Connecting an iMac to a MacBook opens a wide range of options for sharing resources or collaborating on projects. Transfer files, share printers, or work on the iMac in your home office by using your MacBook in the living room. If you have a MacBook Air without a disc drive, you can use the one on your iMac instead of buying an external drive. Once the Macs can communicate with each other, you'll have to specify what you want to share, and with whom to share it.
Connecting the Macs
Connect both Mac computers to a secure Wi-Fi network, if possible. This is simply the easiest method to connect them. All Apple computers come with a built-in Wi-Fi adapter. Click the "Wi-Fi" button at the top of the screen, select the network and enter the requested password. If this icon isn't there, open "System Preferences" from the Apple menu and select "Wi-Fi." Click the "Turn Wi-Fi On" button if needed and then select the network from the "Network Name" menu.
Turn on Bluetooth for each Mac if they are within 30 feet of each other. Like Wi-Fi, Bluetooth is built in to every Mac. To do this, click the "Bluetooth" icon at the top of the screen and select "Turn Bluetooth On."
Connect each Mac to any router that has Ethernet ports, using a network cable if secure Wi-Fi isn't available. The iMac and a MacBook Pro both have Ethernet ports. If you have a MacBook Air, you will need an Thunderbolt-to-Ethernet adapter. USB cables may be an option, depending on the router; however, USB is slower than Ethernet.
Connect both Macs directly together using a network Ethernet cable or a Thunderbolt-to-Ethernet adapter if you don't have a router available. In the distant past, you would have needed a crossover cable, but on Macs today, any ordinary network cable will do.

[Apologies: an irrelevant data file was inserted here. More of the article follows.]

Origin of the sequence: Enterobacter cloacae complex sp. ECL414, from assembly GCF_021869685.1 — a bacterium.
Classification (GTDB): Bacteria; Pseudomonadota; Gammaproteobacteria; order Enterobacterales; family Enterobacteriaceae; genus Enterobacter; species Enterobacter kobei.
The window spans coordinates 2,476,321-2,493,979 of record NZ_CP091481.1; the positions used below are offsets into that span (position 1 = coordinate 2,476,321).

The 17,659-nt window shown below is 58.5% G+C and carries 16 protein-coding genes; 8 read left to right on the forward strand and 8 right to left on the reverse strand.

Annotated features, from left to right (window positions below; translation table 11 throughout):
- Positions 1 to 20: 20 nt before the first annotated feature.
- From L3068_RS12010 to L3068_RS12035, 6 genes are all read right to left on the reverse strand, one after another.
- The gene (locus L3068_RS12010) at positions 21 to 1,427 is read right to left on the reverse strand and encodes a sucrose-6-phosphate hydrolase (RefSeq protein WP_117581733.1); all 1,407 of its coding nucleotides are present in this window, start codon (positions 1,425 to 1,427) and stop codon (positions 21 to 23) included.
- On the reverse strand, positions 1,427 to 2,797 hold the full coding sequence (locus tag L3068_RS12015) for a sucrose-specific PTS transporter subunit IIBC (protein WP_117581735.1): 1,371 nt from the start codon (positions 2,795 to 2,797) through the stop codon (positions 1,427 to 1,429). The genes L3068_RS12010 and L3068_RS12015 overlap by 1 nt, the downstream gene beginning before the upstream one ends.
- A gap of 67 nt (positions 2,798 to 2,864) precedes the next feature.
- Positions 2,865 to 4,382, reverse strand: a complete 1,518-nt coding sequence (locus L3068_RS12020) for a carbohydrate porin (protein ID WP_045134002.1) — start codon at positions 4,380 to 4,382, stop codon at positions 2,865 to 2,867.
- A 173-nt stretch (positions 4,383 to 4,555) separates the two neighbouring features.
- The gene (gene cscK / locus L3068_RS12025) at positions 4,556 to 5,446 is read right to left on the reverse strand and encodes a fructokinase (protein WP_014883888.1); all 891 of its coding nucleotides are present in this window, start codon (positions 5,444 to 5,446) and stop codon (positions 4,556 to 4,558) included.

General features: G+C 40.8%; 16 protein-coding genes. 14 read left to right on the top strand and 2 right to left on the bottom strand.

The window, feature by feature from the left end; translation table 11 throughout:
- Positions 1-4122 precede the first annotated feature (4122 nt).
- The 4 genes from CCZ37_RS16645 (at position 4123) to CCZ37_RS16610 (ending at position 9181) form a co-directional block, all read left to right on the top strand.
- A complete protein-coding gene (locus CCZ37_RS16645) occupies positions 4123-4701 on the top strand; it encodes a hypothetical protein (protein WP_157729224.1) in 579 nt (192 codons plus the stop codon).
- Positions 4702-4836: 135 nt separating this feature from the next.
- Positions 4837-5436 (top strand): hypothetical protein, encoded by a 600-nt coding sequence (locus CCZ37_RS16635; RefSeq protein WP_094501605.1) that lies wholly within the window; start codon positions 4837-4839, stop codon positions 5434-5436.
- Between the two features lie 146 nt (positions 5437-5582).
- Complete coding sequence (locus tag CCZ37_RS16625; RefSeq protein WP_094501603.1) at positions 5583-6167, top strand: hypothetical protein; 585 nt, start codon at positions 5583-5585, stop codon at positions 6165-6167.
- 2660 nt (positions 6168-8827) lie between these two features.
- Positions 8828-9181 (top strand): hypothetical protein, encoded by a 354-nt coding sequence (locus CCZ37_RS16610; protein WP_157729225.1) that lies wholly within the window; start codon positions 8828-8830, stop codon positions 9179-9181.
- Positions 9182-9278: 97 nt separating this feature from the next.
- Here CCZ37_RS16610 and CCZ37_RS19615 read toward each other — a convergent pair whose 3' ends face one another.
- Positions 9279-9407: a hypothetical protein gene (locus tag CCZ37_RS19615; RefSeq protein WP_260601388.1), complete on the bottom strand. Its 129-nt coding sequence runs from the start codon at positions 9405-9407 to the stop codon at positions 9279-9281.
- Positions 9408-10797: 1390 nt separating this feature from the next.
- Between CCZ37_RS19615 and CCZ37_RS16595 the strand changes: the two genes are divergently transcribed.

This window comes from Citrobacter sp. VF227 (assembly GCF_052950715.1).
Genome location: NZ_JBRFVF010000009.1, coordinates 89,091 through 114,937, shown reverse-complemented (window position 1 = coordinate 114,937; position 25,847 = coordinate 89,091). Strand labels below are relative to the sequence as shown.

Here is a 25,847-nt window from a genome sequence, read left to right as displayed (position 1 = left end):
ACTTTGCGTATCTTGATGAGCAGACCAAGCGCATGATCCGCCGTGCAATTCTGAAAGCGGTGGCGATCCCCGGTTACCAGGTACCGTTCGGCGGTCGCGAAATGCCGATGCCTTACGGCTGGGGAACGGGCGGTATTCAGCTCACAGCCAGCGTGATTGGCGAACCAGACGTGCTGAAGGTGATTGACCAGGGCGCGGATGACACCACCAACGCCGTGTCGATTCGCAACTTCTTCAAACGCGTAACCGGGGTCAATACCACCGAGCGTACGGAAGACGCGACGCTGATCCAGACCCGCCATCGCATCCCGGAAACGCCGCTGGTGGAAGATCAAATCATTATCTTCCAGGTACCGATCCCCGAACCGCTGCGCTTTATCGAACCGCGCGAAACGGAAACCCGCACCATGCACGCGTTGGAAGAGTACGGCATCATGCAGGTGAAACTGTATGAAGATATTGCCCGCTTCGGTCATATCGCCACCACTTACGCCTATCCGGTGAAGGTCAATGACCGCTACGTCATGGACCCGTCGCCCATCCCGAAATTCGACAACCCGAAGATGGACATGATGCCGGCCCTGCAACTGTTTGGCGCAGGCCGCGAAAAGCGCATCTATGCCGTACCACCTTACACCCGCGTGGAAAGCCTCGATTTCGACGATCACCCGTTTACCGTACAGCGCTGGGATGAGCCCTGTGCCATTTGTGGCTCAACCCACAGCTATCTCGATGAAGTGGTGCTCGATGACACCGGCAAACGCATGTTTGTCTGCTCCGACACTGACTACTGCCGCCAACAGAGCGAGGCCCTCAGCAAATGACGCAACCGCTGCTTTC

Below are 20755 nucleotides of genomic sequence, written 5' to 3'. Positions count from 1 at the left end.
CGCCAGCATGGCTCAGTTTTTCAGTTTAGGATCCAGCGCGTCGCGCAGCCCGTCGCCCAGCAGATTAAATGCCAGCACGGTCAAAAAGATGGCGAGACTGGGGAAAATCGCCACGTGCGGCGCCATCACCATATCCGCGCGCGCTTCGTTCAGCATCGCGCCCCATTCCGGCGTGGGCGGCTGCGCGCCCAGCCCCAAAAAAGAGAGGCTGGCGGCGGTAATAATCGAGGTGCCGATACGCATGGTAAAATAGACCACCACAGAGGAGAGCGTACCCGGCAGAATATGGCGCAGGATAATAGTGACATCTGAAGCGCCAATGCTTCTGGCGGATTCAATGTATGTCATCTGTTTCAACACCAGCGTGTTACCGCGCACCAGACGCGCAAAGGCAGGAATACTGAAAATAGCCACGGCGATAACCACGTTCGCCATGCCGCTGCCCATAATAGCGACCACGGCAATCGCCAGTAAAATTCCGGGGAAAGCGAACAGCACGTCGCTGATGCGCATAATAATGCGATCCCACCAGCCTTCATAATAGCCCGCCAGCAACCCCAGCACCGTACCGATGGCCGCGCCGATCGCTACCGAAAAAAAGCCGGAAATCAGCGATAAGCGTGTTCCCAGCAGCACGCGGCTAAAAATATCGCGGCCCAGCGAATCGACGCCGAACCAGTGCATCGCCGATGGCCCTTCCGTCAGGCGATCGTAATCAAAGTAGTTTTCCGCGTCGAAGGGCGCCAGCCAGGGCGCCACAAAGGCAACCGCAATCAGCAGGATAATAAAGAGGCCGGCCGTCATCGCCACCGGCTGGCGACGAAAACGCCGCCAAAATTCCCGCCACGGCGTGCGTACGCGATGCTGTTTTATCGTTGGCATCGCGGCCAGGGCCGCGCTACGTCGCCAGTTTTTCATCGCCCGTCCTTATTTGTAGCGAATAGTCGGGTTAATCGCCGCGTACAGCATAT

Launch "System Preferences" from the Apple menu on the Mac that has something to share. Click the "Sharing" icon in System Preferences. On the left is a list of services to select, including screen sharing, file sharing, printer sharing and remote administration.
Select the service you want to use by clicking its check box, then consider the onscreen instructions and options. For example, if you select "File Sharing," you need to specify which folders are to be shared. If you are sharing a printer, specify the printer by clicking its check box.
Specify who can access the service you selected by clicking each name and group in the Users menu. This menu appears on every sharing service, except Bluetooth Sharing. The Everyone user group, for example, is usually set to "Read Only," meaning anyone on your network can read and upload files, but can't add files to a folder. If you click this, you can change it to "Read & Write" using the drop-down menu.
Specify a specific person who can access your Mac by clicking the "+" button below the Users menu. Click "Contacts" and then select that person from your Contacts list. If that person isn't already in your Contacts app, you'll have to add him first, of course.
Make a note of the onscreen information detailing how to access this Mac. This includes the Mac's name at the top of the Sharing window. For file sharing, make a note of the computer's address, such as "afp://192.168.2.10" or "smb://192.168.2.10".
Launch Finder on the second Mac to access the shared Mac's files or screen. Select "Connect to Server" from the "Go" menu and enter the information you copied from the first Mac. Enter your admin password, if prompted. This isn't necessary if you are just sharing a printer. You can just access a shared printer whenever you start a print job.
If a Wi-Fi network is not encrypted and doesn't require a password, or uses WEP encryption, it should never be considered secure. Any data on such a network is vulnerable to being hacked.
- Apple: OS X Mavericks: Share Your Mac With Others on Your Network
- Apple: OS X Mavericks: Share Your Files
- Apple: OS X Mavericks: Share Your Screen
- Apple: OS X Mavericks: Share Your DVD Drive
- Apple: iMac Specs
- Apple: MacBook Pro Specs
- Apple: MacBook Air Specs
- CNET: Add an Ethernet Port to Your MacBook Air for an Easy $7
- University of Oregon: Connecting Two Macs via Ethernet